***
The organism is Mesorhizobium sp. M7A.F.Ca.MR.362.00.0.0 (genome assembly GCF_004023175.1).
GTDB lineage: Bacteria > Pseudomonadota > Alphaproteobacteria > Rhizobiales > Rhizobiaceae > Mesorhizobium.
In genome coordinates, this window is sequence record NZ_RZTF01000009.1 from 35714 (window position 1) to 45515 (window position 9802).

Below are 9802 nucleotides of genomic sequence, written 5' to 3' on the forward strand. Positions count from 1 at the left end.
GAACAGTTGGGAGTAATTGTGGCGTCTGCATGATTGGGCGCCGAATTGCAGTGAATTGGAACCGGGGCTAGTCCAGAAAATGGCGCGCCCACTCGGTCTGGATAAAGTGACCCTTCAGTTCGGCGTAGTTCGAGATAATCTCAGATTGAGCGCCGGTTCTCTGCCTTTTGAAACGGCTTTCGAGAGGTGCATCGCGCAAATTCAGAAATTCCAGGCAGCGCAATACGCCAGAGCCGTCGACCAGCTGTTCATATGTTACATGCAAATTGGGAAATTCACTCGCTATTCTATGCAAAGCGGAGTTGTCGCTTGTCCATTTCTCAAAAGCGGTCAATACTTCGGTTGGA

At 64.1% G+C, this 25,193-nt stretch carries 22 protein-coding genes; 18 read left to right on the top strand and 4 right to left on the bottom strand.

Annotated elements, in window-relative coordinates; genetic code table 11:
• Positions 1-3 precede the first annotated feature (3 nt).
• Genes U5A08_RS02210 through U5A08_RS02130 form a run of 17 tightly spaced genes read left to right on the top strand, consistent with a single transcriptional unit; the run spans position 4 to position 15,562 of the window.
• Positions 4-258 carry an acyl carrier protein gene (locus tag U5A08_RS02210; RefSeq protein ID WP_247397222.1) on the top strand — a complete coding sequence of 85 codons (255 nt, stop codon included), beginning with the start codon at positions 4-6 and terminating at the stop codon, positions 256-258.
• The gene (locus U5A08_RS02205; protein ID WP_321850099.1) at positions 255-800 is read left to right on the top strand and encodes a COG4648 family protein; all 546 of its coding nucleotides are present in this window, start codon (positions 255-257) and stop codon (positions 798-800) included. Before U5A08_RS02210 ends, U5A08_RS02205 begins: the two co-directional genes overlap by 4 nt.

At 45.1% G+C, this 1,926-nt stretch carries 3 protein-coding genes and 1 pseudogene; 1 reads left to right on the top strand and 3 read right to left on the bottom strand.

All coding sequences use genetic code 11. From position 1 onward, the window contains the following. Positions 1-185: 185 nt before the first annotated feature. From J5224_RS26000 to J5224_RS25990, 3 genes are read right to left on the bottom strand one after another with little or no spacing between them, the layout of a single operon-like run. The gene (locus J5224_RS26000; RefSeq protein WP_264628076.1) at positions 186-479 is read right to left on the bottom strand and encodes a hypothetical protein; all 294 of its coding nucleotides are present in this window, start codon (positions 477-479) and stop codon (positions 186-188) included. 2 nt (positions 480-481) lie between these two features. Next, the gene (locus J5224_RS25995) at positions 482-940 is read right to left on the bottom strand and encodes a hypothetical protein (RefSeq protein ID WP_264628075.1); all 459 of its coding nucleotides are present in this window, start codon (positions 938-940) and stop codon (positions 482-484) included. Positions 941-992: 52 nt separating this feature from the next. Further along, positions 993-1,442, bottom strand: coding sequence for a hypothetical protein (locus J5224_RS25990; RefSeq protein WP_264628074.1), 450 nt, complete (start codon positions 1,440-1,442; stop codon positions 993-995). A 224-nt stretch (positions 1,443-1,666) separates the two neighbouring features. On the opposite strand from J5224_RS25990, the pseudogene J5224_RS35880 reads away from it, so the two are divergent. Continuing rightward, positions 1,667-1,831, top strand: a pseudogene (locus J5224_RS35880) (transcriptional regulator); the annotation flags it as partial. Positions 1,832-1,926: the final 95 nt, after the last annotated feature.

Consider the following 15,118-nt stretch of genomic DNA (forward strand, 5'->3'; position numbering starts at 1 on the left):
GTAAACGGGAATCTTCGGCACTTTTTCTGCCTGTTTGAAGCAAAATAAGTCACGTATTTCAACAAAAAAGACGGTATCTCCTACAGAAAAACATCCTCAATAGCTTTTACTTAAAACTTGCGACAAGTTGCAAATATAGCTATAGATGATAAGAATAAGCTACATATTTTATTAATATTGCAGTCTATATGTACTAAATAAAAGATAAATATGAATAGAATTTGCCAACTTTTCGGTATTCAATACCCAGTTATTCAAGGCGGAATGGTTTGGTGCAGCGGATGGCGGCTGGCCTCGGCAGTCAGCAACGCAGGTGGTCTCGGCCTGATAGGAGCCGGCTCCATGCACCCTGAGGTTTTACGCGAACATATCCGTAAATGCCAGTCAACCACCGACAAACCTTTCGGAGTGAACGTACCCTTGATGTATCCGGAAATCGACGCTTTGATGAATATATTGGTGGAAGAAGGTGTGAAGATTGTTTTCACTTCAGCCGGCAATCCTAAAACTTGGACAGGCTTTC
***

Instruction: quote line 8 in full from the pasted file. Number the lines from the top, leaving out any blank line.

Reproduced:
• Positions 1-3 precede the first annotated feature (3 nt).